Dickie Bush and Khe Hy debate the value of intense effort on your business.
“I am a fan of hustle culture. The truth is, most people should be doing way more. Worst case, you go too hard & have short-term burnout—but at least you found your limits. Best case, that short period of volume & intensity completely changes your life’s trajectory. Win-win.”
Big Idea: If you want to be exceptional at anything, you need to put in an exceptional effort. Front loading that effort in the beginning can pay off for years to come.
Don’t let the title of this post fool you. It sounds hyperbolic, but there is some great advice from a blogger that gets more than 10k visitors a day. Not only has Nat Eliason created a popular blog, he has earned more than $220k this year from his course on using the note-taking tool Roam Research, and he has a multi-million dollar SEO agency born out of his blog. You never know what opportunities will arise out of a good blog post.
Here is a post suggesting that less that 1% of members of IndieHackers make more than $2k per month in revenue. While the validity of that data can be questioned, it is likely that most people haven’t started a business yet.
CJ Casciotta has a related article on the “Squarespace Fallacy,“ which is the misleading promise that “A beautiful website can turn your idea into a reality.” New entrepreneurs spend so much time on superficial things like designing logos, printing business cards, designing a website, and not enough on hustling to get customers.
“In reality, a beautiful website, the perfect domain, or copy that’s “tweaked-to-death” do little if nothing to turn your business into a reality. There is no magic cloud poof that happens once you “go live.”
Check out the Doopool article above if you need more convincing. 4 days to create a MVP and doing cold outreach to generate sales is what is needed to grow a business.
Brendan Cahill summarizes some of the key advice from author and entrepreneur Derek Sivers. Derek Sivers is famous for creating and selling CDBaby for $22m, a company that helped indie musicians sell their music. There is some good advice on the importance of execution, deciding what to focus on, narrowing your target audience, etc. Check out the videos at the bottom of the post for some of Derek’s popular talks. Also interesting is Brendan’s strategy of writing about famous leaders to get attention. This Derek Sivers post brought 11k visitors from Hacker News. Sometimes it’s good to step back and think about the strategy behind what people are creating and not just the content itself.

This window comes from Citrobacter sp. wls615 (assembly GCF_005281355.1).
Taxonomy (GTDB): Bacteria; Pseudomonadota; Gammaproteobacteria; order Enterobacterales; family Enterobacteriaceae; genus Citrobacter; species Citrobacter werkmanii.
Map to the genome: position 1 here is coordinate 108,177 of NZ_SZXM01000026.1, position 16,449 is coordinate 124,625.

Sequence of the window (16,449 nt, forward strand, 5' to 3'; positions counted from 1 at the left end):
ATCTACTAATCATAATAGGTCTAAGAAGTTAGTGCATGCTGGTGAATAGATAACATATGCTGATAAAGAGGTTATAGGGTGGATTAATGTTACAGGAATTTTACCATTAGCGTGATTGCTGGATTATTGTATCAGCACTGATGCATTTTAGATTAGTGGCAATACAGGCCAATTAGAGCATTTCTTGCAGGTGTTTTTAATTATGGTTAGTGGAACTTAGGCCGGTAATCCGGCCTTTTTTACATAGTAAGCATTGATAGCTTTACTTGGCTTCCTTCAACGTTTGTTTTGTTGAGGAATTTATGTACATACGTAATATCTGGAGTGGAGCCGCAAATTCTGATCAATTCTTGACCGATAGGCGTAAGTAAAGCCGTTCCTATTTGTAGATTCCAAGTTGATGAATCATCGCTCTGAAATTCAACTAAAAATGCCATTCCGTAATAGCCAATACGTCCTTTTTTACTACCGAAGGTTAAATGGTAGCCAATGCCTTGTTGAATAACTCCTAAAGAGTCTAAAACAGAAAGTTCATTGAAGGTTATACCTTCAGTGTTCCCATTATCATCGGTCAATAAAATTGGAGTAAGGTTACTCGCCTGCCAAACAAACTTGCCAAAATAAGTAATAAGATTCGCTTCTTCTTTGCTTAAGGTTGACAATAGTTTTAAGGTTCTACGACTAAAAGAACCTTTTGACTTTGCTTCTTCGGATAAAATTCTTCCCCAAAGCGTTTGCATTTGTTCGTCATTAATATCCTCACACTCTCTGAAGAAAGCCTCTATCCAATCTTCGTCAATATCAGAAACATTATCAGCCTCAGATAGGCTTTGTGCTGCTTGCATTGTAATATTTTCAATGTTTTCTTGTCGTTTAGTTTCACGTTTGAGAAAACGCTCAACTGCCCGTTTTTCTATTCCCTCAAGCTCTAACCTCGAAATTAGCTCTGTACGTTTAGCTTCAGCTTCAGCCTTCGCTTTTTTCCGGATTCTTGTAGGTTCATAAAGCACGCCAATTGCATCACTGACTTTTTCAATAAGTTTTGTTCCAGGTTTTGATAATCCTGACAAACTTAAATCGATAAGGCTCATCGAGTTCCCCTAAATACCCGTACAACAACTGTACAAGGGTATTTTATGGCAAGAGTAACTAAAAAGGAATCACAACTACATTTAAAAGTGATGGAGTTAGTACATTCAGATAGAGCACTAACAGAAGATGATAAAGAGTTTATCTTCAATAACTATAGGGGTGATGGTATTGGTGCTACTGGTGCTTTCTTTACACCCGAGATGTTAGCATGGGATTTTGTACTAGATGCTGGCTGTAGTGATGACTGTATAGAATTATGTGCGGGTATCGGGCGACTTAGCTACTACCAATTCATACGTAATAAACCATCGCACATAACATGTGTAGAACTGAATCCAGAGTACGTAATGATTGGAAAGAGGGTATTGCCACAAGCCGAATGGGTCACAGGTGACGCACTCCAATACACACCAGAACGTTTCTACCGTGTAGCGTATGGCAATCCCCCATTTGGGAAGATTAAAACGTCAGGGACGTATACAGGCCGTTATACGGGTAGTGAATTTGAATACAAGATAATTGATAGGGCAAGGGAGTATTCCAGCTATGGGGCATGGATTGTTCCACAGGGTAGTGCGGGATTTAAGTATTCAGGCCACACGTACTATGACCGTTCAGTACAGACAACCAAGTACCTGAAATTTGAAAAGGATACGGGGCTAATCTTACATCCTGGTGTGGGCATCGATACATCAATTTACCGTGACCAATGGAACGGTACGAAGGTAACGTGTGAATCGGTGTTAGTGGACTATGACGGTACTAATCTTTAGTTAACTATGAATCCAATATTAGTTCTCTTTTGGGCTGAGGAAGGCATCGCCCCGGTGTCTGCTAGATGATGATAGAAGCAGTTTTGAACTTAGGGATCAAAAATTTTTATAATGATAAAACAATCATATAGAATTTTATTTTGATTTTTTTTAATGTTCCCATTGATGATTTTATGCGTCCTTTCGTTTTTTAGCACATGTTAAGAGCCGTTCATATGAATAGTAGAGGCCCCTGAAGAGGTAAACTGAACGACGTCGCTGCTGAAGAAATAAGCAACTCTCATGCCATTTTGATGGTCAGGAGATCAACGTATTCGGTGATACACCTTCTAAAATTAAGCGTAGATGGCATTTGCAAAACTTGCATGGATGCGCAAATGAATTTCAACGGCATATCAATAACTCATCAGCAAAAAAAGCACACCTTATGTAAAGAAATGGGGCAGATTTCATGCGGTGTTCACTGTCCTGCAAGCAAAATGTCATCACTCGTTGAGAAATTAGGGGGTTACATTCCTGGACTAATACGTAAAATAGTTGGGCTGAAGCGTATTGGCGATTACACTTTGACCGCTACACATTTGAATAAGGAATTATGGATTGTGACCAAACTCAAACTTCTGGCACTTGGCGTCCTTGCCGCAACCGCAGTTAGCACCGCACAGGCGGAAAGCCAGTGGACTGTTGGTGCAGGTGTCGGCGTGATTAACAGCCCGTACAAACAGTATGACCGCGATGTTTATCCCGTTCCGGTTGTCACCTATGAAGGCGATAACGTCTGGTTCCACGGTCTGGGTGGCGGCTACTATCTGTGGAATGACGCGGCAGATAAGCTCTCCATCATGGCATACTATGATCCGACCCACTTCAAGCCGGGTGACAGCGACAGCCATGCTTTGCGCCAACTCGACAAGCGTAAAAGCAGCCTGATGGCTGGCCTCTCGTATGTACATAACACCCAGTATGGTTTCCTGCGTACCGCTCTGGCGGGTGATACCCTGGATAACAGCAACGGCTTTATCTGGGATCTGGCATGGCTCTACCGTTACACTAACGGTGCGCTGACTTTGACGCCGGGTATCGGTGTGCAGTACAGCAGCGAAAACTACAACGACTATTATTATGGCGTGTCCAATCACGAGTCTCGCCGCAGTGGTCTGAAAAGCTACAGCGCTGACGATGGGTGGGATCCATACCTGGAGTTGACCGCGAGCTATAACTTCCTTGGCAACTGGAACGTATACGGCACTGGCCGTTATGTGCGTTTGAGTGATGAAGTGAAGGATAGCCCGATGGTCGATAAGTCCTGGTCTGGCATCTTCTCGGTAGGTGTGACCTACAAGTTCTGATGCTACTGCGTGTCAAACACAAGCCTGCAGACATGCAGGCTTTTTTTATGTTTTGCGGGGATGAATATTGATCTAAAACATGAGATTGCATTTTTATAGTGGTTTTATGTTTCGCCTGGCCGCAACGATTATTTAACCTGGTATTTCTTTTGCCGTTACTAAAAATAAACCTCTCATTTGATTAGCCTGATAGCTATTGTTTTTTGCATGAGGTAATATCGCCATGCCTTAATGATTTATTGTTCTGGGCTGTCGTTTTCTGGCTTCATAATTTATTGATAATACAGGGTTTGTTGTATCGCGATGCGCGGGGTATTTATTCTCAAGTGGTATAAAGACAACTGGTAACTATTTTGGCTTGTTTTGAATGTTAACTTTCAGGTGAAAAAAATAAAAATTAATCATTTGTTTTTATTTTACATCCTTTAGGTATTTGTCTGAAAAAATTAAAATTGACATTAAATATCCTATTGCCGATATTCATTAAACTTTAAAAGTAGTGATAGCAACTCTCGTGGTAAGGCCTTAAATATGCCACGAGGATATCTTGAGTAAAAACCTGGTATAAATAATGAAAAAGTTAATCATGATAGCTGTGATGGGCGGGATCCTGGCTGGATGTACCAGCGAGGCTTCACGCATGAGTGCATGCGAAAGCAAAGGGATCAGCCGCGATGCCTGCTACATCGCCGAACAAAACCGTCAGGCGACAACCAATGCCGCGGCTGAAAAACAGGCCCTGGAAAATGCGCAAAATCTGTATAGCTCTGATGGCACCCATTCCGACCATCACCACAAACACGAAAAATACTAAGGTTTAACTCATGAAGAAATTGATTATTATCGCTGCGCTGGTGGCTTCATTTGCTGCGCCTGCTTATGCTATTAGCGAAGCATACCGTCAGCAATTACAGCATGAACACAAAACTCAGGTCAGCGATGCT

Srinivas Rao interviews author Michael Neill on the Unmistakable Podcast. This is an inspiring message that is very different from a lot of personal development advice. Here are some of my highlights:
- Premature practicality – We are often afraid of trying new things because we don’t know how they will they turn out.
- Nothing will bury your creative future more than fear.
- What if your opinion of whether or not it was impossible didn’t matter and you did it anyway.
- An often overlooked part of success is just showing up on time and doing what you said you will. “Work like an accountant, but think like an artist.’
- If I stay in the game, keep on showing up, and keep creating, overtime something good will happen.
Good advice here. I love the way the video was edited to make it much more engaging than the typical online interview.
“Here’s the truth—it’s pretty damn obvious when you see someone who’s world class. Think back to when Lebron James was playing in high school. When he was in 11th grade, he was on the cover of Sports Illustrated with the headline: “The Chosen One.” James was so entertaining, ESPN broadcasted his high school games.”
“You don’t have to be world-class to succeed in startups. You do need to learn from the world-class founders and become great. Great founders build massive companies. “
James Clear on what it takes to get good at your craft.
“By staying on the bus, you give yourself time to re-work and revise until you produce something unique, inspiring, and great. It’s only by staying on board that mastery reveals itself. Show up enough times to get the average ideas out of the way and every now and then genius will reveal itself.”
“Average college students learn ideas once. The best college students re-learn ideas over and over. Average employees write emails once. Elite novelists re-write chapters again and again. Average fitness enthusiasts mindlessly follow the same workout routine each week. The best athletes actively critique each repetition and constantly improve their technique. It is the revision that matters most.”
Bonus Idea: Creating distinct names for your ideas (e.g. “Helsinki Bus Theory”)is a very powerful way to get them to spread.
“Today’s guest has accomplished a lot of big things. He’s a Rhodes Scholar, successful consultant, author of the international best-selling book The Coaching Habit, and also the author of the new book How To Begin. In this episode, he shares a practical, step-by-step method for moving your big ideas forward.”
• Michael’s team works in 6 weeks intervals with a two-week break to evaluate and recalibrate.
• It takes about 5 years to do a big idea. How many big ideas do you have in your life?
• Most people give up too soon, rather than hang on too long.